Objectives: To examine correlations among subthreshold autistic traits, personality characteristics, and electrophysiological indices of face perception.
Methods: Event-related potentials (ERPs; 128 channel Geodesic Sensor Net) were recorded from medically and neuropsychiatrically healthy university students during passive viewing of upright and inverted face stimuli. Peak amplitude and latency were extracted for a negative component at approximately 170 milliseconds over lateral posterior scalp (N170). Autistic traits were measured via self-report with the Autism-Spectrum Quotient (AQ), and personality characteristics were measures with the Eysenck Personality Questionnaire (EPQ).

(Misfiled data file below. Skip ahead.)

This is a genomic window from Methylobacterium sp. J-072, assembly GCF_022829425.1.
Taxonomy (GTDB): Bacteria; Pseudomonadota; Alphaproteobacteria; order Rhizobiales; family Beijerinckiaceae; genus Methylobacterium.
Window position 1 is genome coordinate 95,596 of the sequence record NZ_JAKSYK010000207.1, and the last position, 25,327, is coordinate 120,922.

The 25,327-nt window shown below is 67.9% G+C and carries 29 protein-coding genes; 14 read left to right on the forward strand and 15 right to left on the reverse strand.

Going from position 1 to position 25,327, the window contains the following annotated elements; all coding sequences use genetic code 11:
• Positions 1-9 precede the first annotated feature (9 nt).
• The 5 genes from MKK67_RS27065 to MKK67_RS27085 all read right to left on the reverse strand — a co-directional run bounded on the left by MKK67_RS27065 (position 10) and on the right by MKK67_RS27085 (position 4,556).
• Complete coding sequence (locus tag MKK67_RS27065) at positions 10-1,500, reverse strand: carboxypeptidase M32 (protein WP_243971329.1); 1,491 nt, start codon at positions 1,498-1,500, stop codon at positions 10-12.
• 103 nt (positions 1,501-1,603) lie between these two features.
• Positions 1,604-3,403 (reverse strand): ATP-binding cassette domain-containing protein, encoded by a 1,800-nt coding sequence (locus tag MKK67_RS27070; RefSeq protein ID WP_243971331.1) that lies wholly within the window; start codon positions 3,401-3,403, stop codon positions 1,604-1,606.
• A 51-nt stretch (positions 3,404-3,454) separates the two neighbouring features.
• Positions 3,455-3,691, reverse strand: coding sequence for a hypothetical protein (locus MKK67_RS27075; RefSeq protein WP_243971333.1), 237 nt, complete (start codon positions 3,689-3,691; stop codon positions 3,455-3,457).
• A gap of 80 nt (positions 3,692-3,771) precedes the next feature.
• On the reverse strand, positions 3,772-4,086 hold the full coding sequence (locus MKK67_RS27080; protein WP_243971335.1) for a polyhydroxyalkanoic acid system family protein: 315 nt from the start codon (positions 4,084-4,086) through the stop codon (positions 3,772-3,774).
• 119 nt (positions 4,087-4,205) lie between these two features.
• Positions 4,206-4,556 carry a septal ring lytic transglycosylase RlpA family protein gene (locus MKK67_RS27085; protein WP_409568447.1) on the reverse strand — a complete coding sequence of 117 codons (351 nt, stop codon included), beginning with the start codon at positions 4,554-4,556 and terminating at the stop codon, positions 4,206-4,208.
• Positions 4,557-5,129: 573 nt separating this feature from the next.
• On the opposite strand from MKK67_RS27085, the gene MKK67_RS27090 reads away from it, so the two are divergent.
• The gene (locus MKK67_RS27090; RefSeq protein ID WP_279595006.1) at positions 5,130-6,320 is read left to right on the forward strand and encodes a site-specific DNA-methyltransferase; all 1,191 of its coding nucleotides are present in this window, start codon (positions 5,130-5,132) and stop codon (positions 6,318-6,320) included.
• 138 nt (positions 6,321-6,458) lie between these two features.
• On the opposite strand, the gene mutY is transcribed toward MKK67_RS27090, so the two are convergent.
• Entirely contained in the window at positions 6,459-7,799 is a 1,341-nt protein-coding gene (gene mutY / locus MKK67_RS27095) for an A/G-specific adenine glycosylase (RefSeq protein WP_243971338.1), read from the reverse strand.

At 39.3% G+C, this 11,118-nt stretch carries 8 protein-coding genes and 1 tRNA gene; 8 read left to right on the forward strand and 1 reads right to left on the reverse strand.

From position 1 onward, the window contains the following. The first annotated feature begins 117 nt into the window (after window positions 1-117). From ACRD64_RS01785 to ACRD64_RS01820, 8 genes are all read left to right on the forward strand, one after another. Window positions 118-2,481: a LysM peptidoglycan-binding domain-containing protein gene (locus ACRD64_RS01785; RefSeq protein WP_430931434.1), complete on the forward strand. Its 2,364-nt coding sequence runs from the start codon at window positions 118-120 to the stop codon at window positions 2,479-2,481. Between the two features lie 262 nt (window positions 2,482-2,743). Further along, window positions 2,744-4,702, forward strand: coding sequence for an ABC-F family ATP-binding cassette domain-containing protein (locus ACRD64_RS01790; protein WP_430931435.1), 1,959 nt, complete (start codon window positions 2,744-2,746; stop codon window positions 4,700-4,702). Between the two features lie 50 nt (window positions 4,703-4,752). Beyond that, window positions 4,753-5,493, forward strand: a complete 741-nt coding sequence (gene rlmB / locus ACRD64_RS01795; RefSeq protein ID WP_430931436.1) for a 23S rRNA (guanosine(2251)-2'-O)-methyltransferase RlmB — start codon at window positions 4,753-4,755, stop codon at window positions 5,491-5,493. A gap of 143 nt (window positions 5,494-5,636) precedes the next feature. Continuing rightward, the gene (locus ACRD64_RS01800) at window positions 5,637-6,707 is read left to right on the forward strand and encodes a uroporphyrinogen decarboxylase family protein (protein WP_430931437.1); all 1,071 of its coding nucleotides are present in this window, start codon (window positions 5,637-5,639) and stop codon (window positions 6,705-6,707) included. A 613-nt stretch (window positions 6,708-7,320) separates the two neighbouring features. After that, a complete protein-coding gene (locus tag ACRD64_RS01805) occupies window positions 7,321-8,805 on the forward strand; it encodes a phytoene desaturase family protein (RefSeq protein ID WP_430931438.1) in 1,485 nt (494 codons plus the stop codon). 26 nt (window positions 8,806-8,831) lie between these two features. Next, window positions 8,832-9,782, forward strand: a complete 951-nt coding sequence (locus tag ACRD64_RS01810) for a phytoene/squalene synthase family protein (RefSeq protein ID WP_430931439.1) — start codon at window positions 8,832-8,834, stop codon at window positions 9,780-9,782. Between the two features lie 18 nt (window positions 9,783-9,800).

Results: Overall AQ score was correlated with EPQ extroversion score, such that higher levels of autistic behavior were associated with reduced extroversion (r(15) = -.692 p < .01). Perusal of AQ subscales indicated that extroversion was related specifically to the Social Skills domain (r(15) = -.800 p < .01). Preliminary analyses reveal significant correlations among N170 latency and AQ subscales.
Conclusions: Results concord with the theory that autistic-like traits represent a normal distribution, encompassing both typical and clinical levels of social ability and disability. Social personality characteristics and face processing differences were associated with autistic traits in typically-developing college students. Higher levels of autistic behavior and lower social skills were more common among individuals showing low levels of extroversion. Temporal processing of faces, as reflected in N170 latency, was associated with associated with degree of autistic-like behavior. Analyses in progress will investigate relationships among neural correlates of face perception and a broader range of behavioral traits and personality characteristics.